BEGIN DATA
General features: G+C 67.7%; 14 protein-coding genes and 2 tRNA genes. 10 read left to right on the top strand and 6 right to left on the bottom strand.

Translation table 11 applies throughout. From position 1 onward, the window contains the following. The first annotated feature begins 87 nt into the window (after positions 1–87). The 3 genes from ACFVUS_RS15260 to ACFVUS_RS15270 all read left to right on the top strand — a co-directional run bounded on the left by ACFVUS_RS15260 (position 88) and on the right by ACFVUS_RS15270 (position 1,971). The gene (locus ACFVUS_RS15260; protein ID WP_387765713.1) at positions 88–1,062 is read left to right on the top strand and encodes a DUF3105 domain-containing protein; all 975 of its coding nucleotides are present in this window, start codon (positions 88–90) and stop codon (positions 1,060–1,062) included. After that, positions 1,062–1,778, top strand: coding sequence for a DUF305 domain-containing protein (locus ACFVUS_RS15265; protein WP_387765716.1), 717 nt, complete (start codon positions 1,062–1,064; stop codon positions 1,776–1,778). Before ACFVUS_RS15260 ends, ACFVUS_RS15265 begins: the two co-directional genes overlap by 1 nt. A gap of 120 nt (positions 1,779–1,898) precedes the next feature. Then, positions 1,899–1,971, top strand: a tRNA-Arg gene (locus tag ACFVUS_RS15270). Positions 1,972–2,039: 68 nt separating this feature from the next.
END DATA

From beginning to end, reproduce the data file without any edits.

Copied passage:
General features: G+C 67.7%; 14 protein-coding genes and 2 tRNA genes. 10 read left to right on the top strand and 6 right to left on the bottom strand.

Translation table 11 applies throughout. From position 1 onward, the window contains the following. The first annotated feature begins 87 nt into the window (after positions 1–87). The 3 genes from ACFVUS_RS15260 to ACFVUS_RS15270 all read left to right on the top strand — a co-directional run bounded on the left by ACFVUS_RS15260 (position 88) and on the right by ACFVUS_RS15270 (position 1,971). The gene (locus ACFVUS_RS15260; protein ID WP_387765713.1) at positions 88–1,062 is read left to right on the top strand and encodes a DUF3105 domain-containing protein; all 975 of its coding nucleotides are present in this window, start codon (positions 88–90) and stop codon (positions 1,060–1,062) included. After that, positions 1,062–1,778, top strand: coding sequence for a DUF305 domain-containing protein (locus ACFVUS_RS15265; protein WP_387765716.1), 717 nt, complete (start codon positions 1,062–1,064; stop codon positions 1,776–1,778). Before ACFVUS_RS15260 ends, ACFVUS_RS15265 begins: the two co-directional genes overlap by 1 nt. A gap of 120 nt (positions 1,779–1,898) precedes the next feature. Then, positions 1,899–1,971, top strand: a tRNA-Arg gene (locus tag ACFVUS_RS15270). Positions 1,972–2,039: 68 nt separating this feature from the next.